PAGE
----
The first half of this year has been quite eventful for the mobile threat landscape. Sure, we had an idea the state of affairs from 2013 would continue on to this year, but we didn’t know just to what extent. From ballooning mobile malware/high risk app numbers to vulnerabilities upon vulnerabilities, let’s recap just what happened in the past six months and see if we can learn anything from them for the six months ahead.
So, what did happen in the first half of 2014? Well, to summarize:
- 2 million and counting: After only six months of reaching 1 million, the combined amount of mobile malware/high risk apps has doubled, to 2 million. That’s a growth of 170,000 apps PER month.
- The first coin mining mobile malware: ANDROIDOS_KAGECOIN, a malicious app that turned any infected mobile device into a Bitcoin/Dogecoin/Litecoin miner was discovered in March.
- The first mobile ransomware: ANDROIDOS_LOCKER locked phones by way of obstructing screens with a large UI window. It was discovered in May.
- Deep Web: Cybercriminals also began to use TOR in their malicious apps, to cover their trails.
- Operation Emmental: last July we successfully uncovered a cybercriminal operation that countered online banking’s 2-factor authentication. We dubbed this after the famous cheese Emmental.
A handful of major vulnerabilities were also discovered during this half of 2014, ranging from the Android Custom Permission vulnerability to the iOS Goto Fail vulnerability. Platform-agnostic vulnerability Heartbleed also made the news, affecting not just desktops but basically any platform that could connect to the web and load HTTP:// websites.
Hugely-popular events were also taken advantage of by cybercriminals through social engineering – the 2014 FIFA World Cup, for example, heralded the coming of fake game apps sporting the event’s name, with each one sporting malicious routines. Flappy Bird, the addictive game that had the entire mobile gaming scene taking attention, also garnered its own share of malicious clones.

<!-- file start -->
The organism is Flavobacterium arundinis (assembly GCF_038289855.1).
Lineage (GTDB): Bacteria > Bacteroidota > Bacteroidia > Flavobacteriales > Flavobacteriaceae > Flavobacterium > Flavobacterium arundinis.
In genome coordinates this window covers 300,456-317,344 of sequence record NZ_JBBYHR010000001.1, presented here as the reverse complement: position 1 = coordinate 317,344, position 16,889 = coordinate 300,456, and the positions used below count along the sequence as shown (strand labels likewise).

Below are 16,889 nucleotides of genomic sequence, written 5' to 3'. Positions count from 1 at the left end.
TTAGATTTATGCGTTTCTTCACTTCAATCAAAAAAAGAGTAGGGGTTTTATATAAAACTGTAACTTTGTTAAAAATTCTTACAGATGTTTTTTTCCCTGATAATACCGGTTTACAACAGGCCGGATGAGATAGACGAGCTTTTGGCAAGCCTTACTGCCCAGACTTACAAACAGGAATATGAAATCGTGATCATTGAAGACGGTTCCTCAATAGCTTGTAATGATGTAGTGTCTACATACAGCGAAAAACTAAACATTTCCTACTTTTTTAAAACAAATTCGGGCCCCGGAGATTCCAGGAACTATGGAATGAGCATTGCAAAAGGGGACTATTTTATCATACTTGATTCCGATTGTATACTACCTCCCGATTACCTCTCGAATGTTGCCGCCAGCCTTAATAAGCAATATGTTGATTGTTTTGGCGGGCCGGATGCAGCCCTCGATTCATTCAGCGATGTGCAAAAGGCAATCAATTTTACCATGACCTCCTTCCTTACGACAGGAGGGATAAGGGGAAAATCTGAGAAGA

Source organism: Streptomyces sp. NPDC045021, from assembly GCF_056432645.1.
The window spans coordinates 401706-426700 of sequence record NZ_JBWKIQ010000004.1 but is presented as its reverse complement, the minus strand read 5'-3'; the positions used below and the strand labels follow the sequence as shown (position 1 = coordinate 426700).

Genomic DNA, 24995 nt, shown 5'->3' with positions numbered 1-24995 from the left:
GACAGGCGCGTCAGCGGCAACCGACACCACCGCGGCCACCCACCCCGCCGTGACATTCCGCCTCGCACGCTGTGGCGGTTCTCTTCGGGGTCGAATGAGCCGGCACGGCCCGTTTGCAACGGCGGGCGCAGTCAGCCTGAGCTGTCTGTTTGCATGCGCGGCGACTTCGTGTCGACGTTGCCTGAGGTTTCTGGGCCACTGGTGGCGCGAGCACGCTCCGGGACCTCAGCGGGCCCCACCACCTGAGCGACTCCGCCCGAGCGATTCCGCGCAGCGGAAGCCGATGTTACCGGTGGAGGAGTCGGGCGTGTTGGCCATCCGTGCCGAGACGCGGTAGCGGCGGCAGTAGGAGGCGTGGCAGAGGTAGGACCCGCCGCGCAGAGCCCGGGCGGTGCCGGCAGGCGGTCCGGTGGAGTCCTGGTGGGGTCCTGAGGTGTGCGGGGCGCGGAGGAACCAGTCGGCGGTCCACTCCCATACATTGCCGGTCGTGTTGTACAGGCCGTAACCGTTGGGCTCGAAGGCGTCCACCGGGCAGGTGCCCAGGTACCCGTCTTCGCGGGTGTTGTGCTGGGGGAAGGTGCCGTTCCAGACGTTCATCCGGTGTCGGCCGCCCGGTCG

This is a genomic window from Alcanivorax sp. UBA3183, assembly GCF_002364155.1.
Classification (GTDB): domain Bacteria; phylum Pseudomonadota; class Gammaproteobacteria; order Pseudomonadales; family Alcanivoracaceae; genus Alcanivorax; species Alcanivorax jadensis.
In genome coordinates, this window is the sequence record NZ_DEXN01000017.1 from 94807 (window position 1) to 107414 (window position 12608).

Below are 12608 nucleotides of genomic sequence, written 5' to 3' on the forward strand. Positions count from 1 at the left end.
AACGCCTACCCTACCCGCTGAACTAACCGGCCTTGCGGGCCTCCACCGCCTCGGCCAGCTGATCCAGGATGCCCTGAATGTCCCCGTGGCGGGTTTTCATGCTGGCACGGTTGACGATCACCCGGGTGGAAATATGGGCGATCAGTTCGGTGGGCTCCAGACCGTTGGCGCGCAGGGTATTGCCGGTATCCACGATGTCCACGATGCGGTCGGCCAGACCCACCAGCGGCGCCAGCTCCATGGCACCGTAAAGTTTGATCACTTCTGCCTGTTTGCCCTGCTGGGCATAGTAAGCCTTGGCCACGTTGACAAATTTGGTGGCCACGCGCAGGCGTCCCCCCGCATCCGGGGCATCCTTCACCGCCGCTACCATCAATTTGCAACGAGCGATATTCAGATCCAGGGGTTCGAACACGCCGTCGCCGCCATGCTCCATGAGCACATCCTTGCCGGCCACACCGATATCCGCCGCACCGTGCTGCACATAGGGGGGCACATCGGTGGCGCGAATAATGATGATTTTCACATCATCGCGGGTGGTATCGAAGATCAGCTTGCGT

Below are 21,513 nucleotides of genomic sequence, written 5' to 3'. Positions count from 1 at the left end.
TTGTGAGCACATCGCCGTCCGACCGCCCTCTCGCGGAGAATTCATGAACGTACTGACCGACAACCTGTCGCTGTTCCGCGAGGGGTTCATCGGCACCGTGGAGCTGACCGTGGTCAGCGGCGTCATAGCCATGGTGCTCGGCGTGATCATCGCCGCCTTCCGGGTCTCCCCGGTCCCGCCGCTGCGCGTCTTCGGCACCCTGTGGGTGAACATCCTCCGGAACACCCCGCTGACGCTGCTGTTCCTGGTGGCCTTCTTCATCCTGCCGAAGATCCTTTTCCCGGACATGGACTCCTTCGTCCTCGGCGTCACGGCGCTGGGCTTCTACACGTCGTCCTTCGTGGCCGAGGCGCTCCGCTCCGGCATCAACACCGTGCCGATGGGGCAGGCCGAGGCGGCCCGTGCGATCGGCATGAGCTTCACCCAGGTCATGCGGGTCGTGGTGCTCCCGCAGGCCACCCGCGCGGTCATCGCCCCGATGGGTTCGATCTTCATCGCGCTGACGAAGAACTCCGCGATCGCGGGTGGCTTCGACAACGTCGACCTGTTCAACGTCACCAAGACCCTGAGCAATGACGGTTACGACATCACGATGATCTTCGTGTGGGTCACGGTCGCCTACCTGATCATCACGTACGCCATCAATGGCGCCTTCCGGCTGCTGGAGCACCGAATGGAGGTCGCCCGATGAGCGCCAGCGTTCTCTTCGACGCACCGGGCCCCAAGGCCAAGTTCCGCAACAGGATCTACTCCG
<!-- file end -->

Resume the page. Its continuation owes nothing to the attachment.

That’s the first half of 2014 in a nutshell, with the most noteworthy events encapsulated. Can we learn anything from them in time to prepare for the next six months? Yes, of course – one lesson we can easily derive here is that we can always expect cybercriminals to take advantage of legitimate services that help make our lives more convenient online – and sometimes, they use it in ways we’ll never expect them to. So we need to look at new services coming out and, after seeing if they CAN be used maliciously, prepare for that inevitability. It helps to be prepared, after all.
Another lesson for the second half of 2014 is that people need to take mobile threats much more seriously. It’s no longer just a passing fad or something we can just forget about – it’s here, it’s happening, and like social engineering it’s going to be a part of our lives until the next breakthrough in technology comes along. Users, business owners, professionals need to protect themselves from becoming a victim – and all it takes are some best practices and a security solution.
For more information regarding the mobile threat landscape and how it fared in the first half of 2014, we’d like to point readers towards the latest issue of our Monthly Mobile Report, titled The Mobile Landscape Roundup: 1H 2014. You’ll see the events summarized above, but in more detail, along with other news events and definitely a lot more stats.